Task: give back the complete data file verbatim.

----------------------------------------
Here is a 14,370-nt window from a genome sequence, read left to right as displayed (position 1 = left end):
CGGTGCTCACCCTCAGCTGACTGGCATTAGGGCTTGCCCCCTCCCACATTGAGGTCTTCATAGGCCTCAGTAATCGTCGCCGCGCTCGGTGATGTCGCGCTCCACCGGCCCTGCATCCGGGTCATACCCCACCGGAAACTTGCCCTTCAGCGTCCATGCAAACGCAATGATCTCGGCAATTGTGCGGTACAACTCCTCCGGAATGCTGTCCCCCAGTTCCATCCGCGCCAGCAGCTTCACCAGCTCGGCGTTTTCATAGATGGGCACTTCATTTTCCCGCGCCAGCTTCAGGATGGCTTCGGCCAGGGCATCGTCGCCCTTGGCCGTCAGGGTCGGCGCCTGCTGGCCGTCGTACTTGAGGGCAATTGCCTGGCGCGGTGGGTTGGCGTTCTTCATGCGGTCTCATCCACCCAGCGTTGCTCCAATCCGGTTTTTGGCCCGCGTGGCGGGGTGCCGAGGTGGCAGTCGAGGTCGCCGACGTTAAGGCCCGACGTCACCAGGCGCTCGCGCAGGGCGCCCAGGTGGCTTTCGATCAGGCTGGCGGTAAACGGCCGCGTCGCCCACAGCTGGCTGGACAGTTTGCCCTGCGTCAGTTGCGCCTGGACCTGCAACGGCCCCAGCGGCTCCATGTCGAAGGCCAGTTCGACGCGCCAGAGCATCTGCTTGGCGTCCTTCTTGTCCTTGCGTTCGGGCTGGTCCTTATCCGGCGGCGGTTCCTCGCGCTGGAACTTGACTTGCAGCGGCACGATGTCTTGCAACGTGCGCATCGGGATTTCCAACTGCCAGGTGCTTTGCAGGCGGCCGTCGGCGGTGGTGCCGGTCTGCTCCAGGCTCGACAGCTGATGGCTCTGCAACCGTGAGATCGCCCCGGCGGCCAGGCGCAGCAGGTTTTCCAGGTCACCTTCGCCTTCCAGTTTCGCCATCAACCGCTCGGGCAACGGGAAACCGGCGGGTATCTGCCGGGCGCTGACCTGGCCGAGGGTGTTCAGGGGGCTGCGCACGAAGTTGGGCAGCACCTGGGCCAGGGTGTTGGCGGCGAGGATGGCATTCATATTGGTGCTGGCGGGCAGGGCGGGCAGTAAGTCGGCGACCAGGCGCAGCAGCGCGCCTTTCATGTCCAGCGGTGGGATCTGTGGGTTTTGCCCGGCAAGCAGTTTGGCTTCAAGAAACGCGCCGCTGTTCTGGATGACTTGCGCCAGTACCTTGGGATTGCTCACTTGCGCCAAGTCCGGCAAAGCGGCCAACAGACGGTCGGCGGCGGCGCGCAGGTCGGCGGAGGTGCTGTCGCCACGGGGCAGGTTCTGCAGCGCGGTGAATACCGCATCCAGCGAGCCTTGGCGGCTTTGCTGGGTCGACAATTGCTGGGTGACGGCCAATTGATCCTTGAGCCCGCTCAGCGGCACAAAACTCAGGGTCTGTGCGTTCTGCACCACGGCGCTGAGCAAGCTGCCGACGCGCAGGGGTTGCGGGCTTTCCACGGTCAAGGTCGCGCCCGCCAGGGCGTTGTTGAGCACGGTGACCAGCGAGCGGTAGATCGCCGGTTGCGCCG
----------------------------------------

Here is a 14,370-nt window from a genome sequence, read left to right as displayed (position 1 = left end):
CGGTGCTCACCCTCAGCTGACTGGCATTAGGGCTTGCCCCCTCCCACATTGAGGTCTTCATAGGCCTCAGTAATCGTCGCCGCGCTCGGTGATGTCGCGCTCCACCGGCCCTGCATCCGGGTCATACCCCACCGGAAACTTGCCCTTCAGCGTCCATGCAAACGCAATGATCTCGGCAATTGTGCGGTACAACTCCTCCGGAATGCTGTCCCCCAGTTCCATCCGCGCCAGCAGCTTCACCAGCTCGGCGTTTTCATAGATGGGCACTTCATTTTCCCGCGCCAGCTTCAGGATGGCTTCGGCCAGGGCATCGTCGCCCTTGGCCGTCAGGGTCGGCGCCTGCTGGCCGTCGTACTTGAGGGCAATTGCCTGGCGCGGTGGGTTGGCGTTCTTCATGCGGTCTCATCCACCCAGCGTTGCTCCAATCCGGTTTTTGGCCCGCGTGGCGGGGTGCCGAGGTGGCAGTCGAGGTCGCCGACGTTAAGGCCCGACGTCACCAGGCGCTCGCGCAGGGCGCCCAGGTGGCTTTCGATCAGGCTGGCGGTAAACGGCCGCGTCGCCCACAGCTGGCTGGACAGTTTGCCCTGCGTCAGTTGCGCCTGGACCTGCAACGGCCCCAGCGGCTCCATGTCGAAGGCCAGTTCGACGCGCCAGAGCATCTGCTTGGCGTCCTTCTTGTCCTTGCGTTCGGGCTGGTCCTTATCCGGCGGCGGTTCCTCGCGCTGGAACTTGACTTGCAGCGGCACGATGTCTTGCAACGTGCGCATCGGGATTTCCAACTGCCAGGTGCTTTGCAGGCGGCCGTCGGCGGTGGTGCCGGTCTGCTCCAGGCTCGACAGCTGATGGCTCTGCAACCGTGAGATCGCCCCGGCGGCCAGGCGCAGCAGGTTTTCCAGGTCACCTTCGCCTTCCAGTTTCGCCATCAACCGCTCGGGCAACGGGAAACCGGCGGGTATCTGCCGGGCGCTGACCTGGCCGAGGGTGTTCAGGGGGCTGCGCACGAAGTTGGGCAGCACCTGGGCCAGGGTGTTGGCGGCGAGGATGGCATTCATATTGGTGCTGGCGGGCAGGGCGGGCAGTAAGTCGGCGACCAGGCGCAGCAGCGCGCCTTTCATGTCCAGCGGTGGGATCTGTGGGTTTTGCCCGGCAAGCAGTTTGGCTTCAAGAAACGCGCCGCTGTTCTGGATGACTTGCGCCAGTACCTTGGGATTGCTCACTTGCGCCAAGTCCGGCAAAGCGGCCAACAGACGGTCGGCGGCGGCGCGCAGGTCGGCGGAGGTGCTGTCGCCACGGGGCAGGTTCTGCAGCGCGGTGAATACCGCATCCAGCGAGCCTTGGCGGCTTTGCTGGGTCGACAATTGCTGGGTGACGGCCAATTGATCCTTGAGCCCGCTCAGCGGCACAAAACTCAGGGTCTGTGCGTTCTGCACCACGGCGCTGAGCAAGCTGCCGACGCGCAGGGGTTGCGGGCTTTCCACGGTCAAGGTCGCGCCCGCCAGGGCGTTGTTGAGCACGGTGACCAGCGAGCGGTAGATCGCCGGTTGCGCCG